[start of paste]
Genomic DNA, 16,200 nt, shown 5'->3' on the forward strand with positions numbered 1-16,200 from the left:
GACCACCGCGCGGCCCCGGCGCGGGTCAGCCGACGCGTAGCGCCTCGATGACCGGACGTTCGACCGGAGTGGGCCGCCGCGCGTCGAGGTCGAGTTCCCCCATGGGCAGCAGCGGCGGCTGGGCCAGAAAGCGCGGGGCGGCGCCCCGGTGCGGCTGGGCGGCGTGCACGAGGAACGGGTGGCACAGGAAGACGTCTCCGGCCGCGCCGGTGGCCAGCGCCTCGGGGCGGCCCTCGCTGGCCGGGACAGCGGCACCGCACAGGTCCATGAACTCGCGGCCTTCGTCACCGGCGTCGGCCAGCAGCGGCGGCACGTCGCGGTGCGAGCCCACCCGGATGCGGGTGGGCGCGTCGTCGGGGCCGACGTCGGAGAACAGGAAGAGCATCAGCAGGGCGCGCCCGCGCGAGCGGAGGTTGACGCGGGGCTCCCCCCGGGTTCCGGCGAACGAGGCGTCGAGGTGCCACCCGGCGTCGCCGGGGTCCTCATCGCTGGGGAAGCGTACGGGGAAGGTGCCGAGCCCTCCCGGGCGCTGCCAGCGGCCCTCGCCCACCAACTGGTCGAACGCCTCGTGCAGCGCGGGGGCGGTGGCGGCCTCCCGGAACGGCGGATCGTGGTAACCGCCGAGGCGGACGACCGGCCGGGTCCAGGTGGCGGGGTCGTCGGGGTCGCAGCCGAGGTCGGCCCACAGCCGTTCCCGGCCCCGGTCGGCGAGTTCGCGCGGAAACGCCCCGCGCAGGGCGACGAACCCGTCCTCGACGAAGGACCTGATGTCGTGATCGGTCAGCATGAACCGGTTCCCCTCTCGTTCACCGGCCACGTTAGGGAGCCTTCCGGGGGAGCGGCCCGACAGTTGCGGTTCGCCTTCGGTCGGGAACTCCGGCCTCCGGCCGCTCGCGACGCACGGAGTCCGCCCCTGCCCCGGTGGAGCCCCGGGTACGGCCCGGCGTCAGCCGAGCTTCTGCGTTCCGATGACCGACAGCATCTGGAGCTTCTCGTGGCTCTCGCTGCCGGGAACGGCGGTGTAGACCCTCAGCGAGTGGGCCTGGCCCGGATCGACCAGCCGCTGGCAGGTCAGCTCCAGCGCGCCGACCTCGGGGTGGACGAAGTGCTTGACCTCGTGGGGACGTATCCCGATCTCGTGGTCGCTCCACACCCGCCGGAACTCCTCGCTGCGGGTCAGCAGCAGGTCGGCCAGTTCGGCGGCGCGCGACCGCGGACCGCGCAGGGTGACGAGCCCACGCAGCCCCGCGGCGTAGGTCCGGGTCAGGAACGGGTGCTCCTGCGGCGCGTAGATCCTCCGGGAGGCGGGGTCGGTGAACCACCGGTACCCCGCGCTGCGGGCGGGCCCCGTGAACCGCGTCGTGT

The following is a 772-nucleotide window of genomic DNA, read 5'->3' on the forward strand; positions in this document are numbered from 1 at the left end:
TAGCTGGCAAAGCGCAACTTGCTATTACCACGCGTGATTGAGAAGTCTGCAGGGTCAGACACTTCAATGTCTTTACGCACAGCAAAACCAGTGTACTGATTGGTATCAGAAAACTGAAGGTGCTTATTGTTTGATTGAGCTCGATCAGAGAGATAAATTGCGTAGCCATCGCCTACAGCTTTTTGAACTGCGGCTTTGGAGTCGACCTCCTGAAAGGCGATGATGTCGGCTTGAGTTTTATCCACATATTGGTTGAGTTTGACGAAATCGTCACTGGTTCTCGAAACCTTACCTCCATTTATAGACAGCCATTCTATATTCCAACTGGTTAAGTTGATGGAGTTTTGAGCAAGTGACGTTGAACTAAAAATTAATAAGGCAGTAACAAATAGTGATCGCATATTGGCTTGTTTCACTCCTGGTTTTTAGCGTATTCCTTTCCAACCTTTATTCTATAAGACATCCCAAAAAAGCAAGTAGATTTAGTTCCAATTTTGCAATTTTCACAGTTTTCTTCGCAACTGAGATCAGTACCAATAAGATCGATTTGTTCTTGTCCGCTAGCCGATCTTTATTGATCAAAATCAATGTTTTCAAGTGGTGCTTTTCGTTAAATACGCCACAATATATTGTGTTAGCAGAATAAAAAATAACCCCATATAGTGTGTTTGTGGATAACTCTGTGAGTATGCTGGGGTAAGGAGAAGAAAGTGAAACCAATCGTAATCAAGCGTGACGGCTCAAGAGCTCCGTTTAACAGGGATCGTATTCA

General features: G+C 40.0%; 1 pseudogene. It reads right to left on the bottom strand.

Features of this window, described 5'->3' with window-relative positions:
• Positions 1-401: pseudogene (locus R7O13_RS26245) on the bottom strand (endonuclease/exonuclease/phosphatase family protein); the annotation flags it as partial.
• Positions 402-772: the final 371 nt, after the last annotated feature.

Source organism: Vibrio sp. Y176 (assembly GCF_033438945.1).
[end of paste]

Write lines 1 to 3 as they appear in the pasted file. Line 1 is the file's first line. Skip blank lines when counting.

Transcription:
Genomic DNA, 16,200 nt, shown 5'->3' on the forward strand with positions numbered 1-16,200 from the left:
GACCACCGCGCGGCCCCGGCGCGGGTCAGCCGACGCGTAGCGCCTCGATGACCGGACGTTCGACCGGAGTGGGCCGCCGCGCGTCGAGGTCGAGTTCCCCCATGGGCAGCAGCGGCGGCTGGGCCAGAAAGCGCGGGGCGGCGCCCCGGTGCGGCTGGGCGGCGTGCACGAGGAACGGGTGGCACAGGAAGACGTCTCCGGCCGCGCCGGTGGCCAGCGCCTCGGGGCGGCCCTCGCTGGCCGGGACAGCGGCACCGCACAGGTCCATGAACTCGCGGCCTTCGTCACCGGCGTCGGCCAGCAGCGGCGGCACGTCGCGGTGCGAGCCCACCCGGATGCGGGTGGGCGCGTCGTCGGGGCCGACGTCGGAGAACAGGAAGAGCATCAGCAGGGCGCGCCCGCGCGAGCGGAGGTTGACGCGGGGCTCCCCCCGGGTTCCGGCGAACGAGGCGTCGAGGTGCCACCCGGCGTCGCCGGGGTCCTCATCGCTGGGGAAGCGTACGGGGAAGGTGCCGAGCCCTCCCGGGCGCTGCCAGCGGCCCTCGCCCACCAACTGGTCGAACGCCTCGTGCAGCGCGGGGGCGGTGGCGGCCTCCCGGAACGGCGGATCGTGGTAACCGCCGAGGCGGACGACCGGCCGGGTCCAGGTGGCGGGGTCGTCGGGGTCGCAGCCGAGGTCGGCCCACAGCCGTTCCCGGCCCCGGTCGGCGAGTTCGCGCGGAAACGCCCCGCGCAGGGCGACGAACCCGTCCTCGACGAAGGACCTGATGTCGTGATCGGTCAGCATGAACCGGTTCCCCTCTCGTTCACCGGCCACGTTAGGGAGCCTTCCGGGGGAGCGGCCCGACAGTTGCGGTTCGCCTTCGGTCGGGAACTCCGGCCTCCGGCCGCTCGCGACGCACGGAGTCCGCCCCTGCCCCGGTGGAGCCCCGGGTACGGCCCGGCGTCAGCCGAGCTTCTGCGTTCCGATGACCGACAGCATCTGGAGCTTCTCGTGGCTCTCGCTGCCGGGAACGGCGGTGTAGACCCTCAGCGAGTGGGCCTGGCCCGGATCGACCAGCCGCTGGCAGGTCAGCTCCAGCGCGCCGACCTCGGGGTGGACGAAGTGCTTGACCTCGTGGGGACGTATCCCGATCTCGTGGTCGCTCCACACCCGCCGGAACTCCTCGCTGCGGGTCAGCAGCAGGTCGGCCAGTTCGGCGGCGCGCGACCGCGGACCGCGCAGGGTGACGAGCCCACGCAGCCCCGCGGCGTAGGTCCGGGTCAGGAACGGGTGCTCCTGCGGCGCGTAGATCCTCCGGGAGGCGGGGTCGGTGAACCACCGGTACCCCGCGCTGCGGGCGGGCCCCGTGAACCGCGTCGTGT

The following is a 772-nucleotide window of genomic DNA, read 5'->3' on the forward strand; positions in this document are numbered from 1 at the left end: